The Charles Drake and Josh Hane Leadership and Training Room continues to be a welcome addition and is used by the PE climbing classes and for leadership and group development sessions with academic classes, sports teams and social organizations. The outdoor climbing classes continue to be very popular, especially the Lead Climbing Class that uses the Gunks!
We continue to offer interesting term break trips including the winter break Winter Mountaineering Skills Course, and the spring break Quebec Mountain Adventure winter camping trip to northern Quebec.
In addition to the ropes course, Outdoor Programs offers whitewater rafting trips for students and alums. We have excellent equipment, wetsuits, booties and jackets to keep everyone warm and comfortable. During every reunion week we offer rafting, climbing, and mountain biking to reunion classes and their families, as well as traditional hiking opportunities at Mount Moosilauke.
Dartmouth Outdoor Rentals now provides telemark skis, plastic boots, and climbing skins to the Dartmouth community. Snowshoes, both traditional with mukluks for powder snow and modern designs for icy conditions, are available for outings. We have all-new plastic mountaineering boots and will have new crampons and ice axes available for next winter. A new fleet of mountain bikes with suspension were purchased last year.
Brian Kunz, DOC Trainer
Dartmouth Organic Farm
The 2003 growing season continued to build on the previous seven successful growing seasons at the Fullington Farm. Many students, faculty and staff were involved in a wide range of activities and programs at the Dartmouth Organic Farm, ranging from class field trips and academic projects to wonderful outdoor social experiences. And somehow, in between, we managed to grow some healthy, organic produce!
The summer was busy and productive. A number of Environmental Studies classes used the farm for their course work. The biggest addition for the summer was a pilot project incorporating sheep in the agricultural landscape. Although the sheep were very interesting and educational, for a variety of reasons, this pilot project was not continued. The farm also hosted two DOC Trips trips to the farm and sent produce to the Ravine Lodge for Trips dinners.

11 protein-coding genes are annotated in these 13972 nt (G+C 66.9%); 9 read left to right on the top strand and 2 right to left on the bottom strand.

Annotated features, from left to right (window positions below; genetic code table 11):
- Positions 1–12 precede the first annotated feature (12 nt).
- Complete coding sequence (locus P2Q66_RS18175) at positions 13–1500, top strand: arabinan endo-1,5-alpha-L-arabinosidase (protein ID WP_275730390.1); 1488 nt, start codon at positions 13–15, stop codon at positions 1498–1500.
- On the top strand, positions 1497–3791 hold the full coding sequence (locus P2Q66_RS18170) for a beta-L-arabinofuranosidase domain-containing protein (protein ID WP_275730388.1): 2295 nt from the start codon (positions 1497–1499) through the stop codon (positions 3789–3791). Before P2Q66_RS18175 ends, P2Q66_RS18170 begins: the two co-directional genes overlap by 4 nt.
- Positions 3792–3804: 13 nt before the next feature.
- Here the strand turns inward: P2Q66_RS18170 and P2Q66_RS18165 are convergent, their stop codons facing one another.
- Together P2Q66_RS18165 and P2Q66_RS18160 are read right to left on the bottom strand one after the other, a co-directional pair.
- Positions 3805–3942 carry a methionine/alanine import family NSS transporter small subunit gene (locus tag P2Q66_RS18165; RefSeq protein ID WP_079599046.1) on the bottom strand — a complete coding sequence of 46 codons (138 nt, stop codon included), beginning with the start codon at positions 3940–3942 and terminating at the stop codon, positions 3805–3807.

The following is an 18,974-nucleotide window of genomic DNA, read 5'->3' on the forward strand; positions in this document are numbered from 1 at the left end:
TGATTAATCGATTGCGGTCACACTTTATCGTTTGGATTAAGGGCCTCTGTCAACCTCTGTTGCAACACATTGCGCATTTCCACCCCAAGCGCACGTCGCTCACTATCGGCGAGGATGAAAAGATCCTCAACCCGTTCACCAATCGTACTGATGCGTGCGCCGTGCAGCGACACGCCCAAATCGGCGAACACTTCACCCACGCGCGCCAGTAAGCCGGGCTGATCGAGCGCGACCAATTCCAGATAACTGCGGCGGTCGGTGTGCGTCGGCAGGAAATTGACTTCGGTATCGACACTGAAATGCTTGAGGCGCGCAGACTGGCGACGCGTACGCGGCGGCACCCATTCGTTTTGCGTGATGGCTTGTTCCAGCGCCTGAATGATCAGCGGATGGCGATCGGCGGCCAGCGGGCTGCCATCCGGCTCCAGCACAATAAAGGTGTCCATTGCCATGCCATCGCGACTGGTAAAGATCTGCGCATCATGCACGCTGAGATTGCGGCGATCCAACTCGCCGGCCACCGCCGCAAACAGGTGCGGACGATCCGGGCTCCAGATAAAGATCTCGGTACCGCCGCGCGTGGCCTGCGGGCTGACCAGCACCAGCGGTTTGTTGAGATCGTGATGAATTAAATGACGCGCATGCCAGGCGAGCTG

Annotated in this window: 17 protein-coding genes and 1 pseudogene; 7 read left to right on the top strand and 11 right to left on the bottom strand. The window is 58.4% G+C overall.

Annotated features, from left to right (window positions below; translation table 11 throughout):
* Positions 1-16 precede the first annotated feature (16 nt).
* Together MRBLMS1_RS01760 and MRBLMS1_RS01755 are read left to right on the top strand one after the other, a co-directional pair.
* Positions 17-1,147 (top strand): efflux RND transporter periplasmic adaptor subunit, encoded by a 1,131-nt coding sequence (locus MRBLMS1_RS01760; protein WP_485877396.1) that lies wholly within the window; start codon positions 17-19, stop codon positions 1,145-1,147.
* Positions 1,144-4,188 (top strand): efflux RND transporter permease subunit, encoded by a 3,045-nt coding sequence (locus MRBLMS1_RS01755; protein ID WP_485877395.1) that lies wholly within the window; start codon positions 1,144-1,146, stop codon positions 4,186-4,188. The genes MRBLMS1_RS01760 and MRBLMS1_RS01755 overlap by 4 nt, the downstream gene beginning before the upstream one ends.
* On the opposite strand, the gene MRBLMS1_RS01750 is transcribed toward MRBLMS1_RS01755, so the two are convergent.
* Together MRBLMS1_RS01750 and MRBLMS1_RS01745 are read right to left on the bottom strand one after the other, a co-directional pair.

A new opportunity presented itself to the farm, in the fall. One of the Tucker Foundation’s service learning trips has been sending Dartmouth undergraduates to Nicaragua to help out with a variety of work projects in rural communities. A recent focus has been sustainable agriculture, with groups helping to plant crops and create gardens. The Dartmouth Organic Farm was able to help with the preparation and training of the agriculture team. Heading up that team was student-farmer Anna Fleder ’04.
Usually, the wintertime is relatively relaxed with time being spent on crop rotations and seed orders. But this winter, the farm program undertook a major re-organization to create a more “student-led” organizational structure. Committees and chairpersonships were created and students stepped forward to take on greater leadership and responsibility. It is hoped that this will allow students to become more intimately involved with the operation. John Nixon ’04 headed up the maple-sugaring project this winter interim. Due to his hard work and one of New Hampshire’s best sugaring seasons on record, we were able to produce our largest quantity of syrup to date!
This spring season brings a number of new opportunities for the farm. Thanks to a generous gift from the McBride family, we will be installing a brand new blueberry and raspberry plot at the farm. This gift has allowed us to make our first crop expansion since the farm started in 1996 and provide our first perennial agricultural system. The McBride gift was so generous that it will also allow us to purchase and install a “state-of-the-art” drip irrigation system in some of our plots this summer. This installation represents the first step in a larger proposed project to install a solar powered drip irrigation system at the farm.
The most recent news concerning the farm is that a very important initiative, spearheaded by the local agency Vital Communities, in collaboration with Dartmouth College and the Dartmouth Organic Farm, has just received funding for a two year pilot project to help the college begin to buy more of its food from local farmers and producers. We look forward to working with Lisa Johnson of Vital Communities and Dartmouth intern Dan Bailin ’05, ENVS 25 participant, in the exciting and important venture.
Scott Stokoe, Farm Manager